Warning: This post contains spoilers about the movie, Arrival.
Chögyam Trungpa Rinpoche once said, “It’s possible to make a brush stroke that expresses your whole life.” It is a statement that is audacious and bold, and typical from a man who had a deep understanding of life and art. But is it possible? After seeing the movie Arrival, I believe it might be.
Arrival is a science fiction drama that tells the story of Dr. Louise Banks (Amy Adams) and her work to communicate with an alien species who visit earth. A linguist by training, Banks begins the slow process of learning to speak with the aliens. Although they appear to have a spoken language, the aliens communicate through the production of circles drawn in a kind of ink. These circles, which have a striking similarity to the Zen ensō-s, are soon discovered to be very complex logograms, communicating a vast amount of information in a single shape. Even more interesting, the logograms don’t have a beginning or an end — they can be read in any direction.
Yet the deep point of the logograms is that they begin to rewire Banks brain and how she views space and time. Throughout the movie we see flashes of Banks with her daughter, which we’re likely to assume as flashbacks. As it turns out, they are flashforwards. As Banks learns the alien’s language, she begins to experience the world as they do — with ability to experience the past, present, and future. Banks comprehends the enormity of the implication, seeing how this will effectively bring together the whole world.
As I thought about the message of the movie, the ideas of the Kālacakra teachings and Shambhala Art immediately came to mind. The Kālacakra is an esoteric teaching in Tibetan Buddhism that speaks to the wheel of time, and was the sacred teaching given to the Shambhala Kings. Per the teachings, those who receive its innermost initiation obtain the Buddhahood as the personification of time. People who receive this initiation have committed to the work of enlightening all beings, acting as examples of compassion and skillful action in the world. This can be understood as a natural of outcome of awareness of the suffering and difficulties experienced by all past, present, and future beings.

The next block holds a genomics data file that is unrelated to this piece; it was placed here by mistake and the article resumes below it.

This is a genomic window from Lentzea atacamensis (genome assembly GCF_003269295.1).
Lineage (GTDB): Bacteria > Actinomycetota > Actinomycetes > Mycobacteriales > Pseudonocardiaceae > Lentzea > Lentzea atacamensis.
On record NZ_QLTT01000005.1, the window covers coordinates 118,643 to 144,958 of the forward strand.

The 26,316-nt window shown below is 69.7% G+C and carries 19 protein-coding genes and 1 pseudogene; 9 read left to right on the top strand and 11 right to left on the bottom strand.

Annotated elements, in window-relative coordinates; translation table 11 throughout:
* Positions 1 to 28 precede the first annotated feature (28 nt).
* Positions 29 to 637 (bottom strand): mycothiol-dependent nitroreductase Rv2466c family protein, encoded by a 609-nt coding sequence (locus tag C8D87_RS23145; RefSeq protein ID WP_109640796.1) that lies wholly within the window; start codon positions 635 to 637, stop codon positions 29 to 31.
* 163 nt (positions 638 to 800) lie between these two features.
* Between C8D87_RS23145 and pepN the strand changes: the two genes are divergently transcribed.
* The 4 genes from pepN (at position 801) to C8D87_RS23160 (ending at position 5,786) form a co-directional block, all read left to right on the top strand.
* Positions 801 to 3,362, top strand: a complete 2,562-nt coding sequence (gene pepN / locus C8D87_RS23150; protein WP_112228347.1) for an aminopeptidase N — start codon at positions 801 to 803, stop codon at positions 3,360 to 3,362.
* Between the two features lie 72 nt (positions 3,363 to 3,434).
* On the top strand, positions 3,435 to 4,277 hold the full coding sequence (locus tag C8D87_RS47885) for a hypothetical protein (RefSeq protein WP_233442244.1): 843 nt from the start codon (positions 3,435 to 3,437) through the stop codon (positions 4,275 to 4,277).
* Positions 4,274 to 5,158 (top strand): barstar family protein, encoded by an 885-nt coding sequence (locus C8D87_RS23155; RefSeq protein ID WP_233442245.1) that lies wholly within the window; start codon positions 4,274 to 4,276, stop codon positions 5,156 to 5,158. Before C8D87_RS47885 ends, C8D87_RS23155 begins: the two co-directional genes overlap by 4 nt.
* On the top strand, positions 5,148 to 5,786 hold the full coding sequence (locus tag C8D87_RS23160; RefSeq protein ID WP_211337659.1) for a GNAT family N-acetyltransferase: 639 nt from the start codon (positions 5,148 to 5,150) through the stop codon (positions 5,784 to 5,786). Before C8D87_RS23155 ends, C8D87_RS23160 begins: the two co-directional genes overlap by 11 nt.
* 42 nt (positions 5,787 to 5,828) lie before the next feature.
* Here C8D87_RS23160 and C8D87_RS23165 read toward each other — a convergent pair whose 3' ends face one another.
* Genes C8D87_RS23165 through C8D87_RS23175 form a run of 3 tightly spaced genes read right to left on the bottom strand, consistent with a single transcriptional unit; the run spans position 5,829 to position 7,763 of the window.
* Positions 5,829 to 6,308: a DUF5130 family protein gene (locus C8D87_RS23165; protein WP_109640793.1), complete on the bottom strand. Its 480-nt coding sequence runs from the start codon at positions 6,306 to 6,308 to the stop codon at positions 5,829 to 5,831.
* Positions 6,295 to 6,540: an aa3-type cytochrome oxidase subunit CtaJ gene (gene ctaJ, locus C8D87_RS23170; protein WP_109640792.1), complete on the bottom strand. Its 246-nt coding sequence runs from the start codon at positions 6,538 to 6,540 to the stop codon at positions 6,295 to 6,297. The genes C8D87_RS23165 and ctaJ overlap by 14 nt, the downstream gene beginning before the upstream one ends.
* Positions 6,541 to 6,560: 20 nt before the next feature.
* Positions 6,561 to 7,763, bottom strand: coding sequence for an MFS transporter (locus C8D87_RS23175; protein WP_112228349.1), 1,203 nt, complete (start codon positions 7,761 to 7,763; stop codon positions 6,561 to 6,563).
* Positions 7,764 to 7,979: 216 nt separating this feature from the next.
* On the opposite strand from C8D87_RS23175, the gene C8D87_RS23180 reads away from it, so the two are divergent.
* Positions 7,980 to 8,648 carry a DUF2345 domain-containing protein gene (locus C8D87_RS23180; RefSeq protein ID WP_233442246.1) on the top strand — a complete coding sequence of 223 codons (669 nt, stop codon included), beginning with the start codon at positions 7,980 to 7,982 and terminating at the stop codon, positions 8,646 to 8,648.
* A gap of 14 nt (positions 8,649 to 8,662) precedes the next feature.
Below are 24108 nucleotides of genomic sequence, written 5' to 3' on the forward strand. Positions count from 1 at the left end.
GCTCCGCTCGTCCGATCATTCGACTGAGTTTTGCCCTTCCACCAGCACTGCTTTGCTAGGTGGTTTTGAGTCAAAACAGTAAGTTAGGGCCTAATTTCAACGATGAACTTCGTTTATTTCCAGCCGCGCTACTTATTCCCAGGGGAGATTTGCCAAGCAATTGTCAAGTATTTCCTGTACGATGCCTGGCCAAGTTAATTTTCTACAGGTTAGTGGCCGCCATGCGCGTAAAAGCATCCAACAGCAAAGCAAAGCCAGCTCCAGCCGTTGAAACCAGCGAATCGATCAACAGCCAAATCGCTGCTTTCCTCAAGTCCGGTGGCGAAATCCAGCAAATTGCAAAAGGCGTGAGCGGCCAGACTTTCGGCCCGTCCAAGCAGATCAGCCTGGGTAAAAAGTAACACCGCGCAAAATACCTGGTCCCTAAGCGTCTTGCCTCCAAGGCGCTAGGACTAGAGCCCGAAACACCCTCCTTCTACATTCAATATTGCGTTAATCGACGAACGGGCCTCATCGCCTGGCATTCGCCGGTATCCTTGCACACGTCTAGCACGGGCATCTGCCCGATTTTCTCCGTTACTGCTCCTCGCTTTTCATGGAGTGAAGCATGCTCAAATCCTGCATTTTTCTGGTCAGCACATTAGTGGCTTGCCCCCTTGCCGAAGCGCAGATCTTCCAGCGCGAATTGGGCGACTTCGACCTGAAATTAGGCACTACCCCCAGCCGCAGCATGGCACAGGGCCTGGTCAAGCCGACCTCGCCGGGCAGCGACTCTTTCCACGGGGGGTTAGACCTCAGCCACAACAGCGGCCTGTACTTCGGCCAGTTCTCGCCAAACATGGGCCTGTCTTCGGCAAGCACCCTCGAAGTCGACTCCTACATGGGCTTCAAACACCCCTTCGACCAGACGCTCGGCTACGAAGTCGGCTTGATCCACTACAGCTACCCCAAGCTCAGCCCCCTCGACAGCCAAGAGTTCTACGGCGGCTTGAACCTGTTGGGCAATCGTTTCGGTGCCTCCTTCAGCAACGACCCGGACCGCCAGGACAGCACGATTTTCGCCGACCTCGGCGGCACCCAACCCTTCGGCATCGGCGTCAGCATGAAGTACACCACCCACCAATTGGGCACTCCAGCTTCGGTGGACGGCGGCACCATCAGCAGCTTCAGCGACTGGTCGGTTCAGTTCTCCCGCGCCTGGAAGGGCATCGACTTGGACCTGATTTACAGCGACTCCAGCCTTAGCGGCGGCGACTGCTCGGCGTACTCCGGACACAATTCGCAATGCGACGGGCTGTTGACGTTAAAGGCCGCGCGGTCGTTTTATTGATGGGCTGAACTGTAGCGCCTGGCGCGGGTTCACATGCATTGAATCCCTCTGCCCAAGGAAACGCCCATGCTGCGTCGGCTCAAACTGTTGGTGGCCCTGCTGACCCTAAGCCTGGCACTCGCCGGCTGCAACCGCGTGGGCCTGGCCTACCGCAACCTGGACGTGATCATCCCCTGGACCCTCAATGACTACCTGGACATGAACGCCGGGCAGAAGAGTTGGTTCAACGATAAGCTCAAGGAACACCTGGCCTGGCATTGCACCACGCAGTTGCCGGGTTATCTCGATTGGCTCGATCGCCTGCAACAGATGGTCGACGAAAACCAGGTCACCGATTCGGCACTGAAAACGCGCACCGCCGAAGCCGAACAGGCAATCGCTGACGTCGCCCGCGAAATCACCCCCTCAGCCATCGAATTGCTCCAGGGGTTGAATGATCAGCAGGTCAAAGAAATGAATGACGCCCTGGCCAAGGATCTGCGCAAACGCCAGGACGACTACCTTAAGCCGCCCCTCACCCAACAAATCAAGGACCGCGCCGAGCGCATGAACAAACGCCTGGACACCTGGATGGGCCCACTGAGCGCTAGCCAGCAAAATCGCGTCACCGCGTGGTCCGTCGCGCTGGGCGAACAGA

In Shambhala Art as I understand it, we are always relating to our world as it is. Trungpa Rinpoche used the metaphor of square one as the space of freshness and genuineness. In the chapter “Back to Square One” in True Perception, Trungpa Rinpoche spends many pages communicating the nature of square one. I summarize this chapter for myself as groundless generosity. The word groundless means that something as infinite space in all directions in which to move and expand, and generosity is the idea of leaving out nothing. There is a connection here between Shambhala Art and the kālacakra—like time itself, square one contains all things in all its forms. All the world as it was, is, and will be exists within time and square one. Thus, moving from the space of square one is honoring all that was, is, and will be, and manifesting that awareness.
When we make a stroke, we can — if we’re groundless enough — express the totality of time and space. An arrangement of flowers can tell the story of their emergence, their presence, and their passing. A cup of tea can express the fleetness of experience as it emerges, fixates, and passes. Like the alien logograms in Arrival, the process of our life can express everything that has come before, is there now, and will be.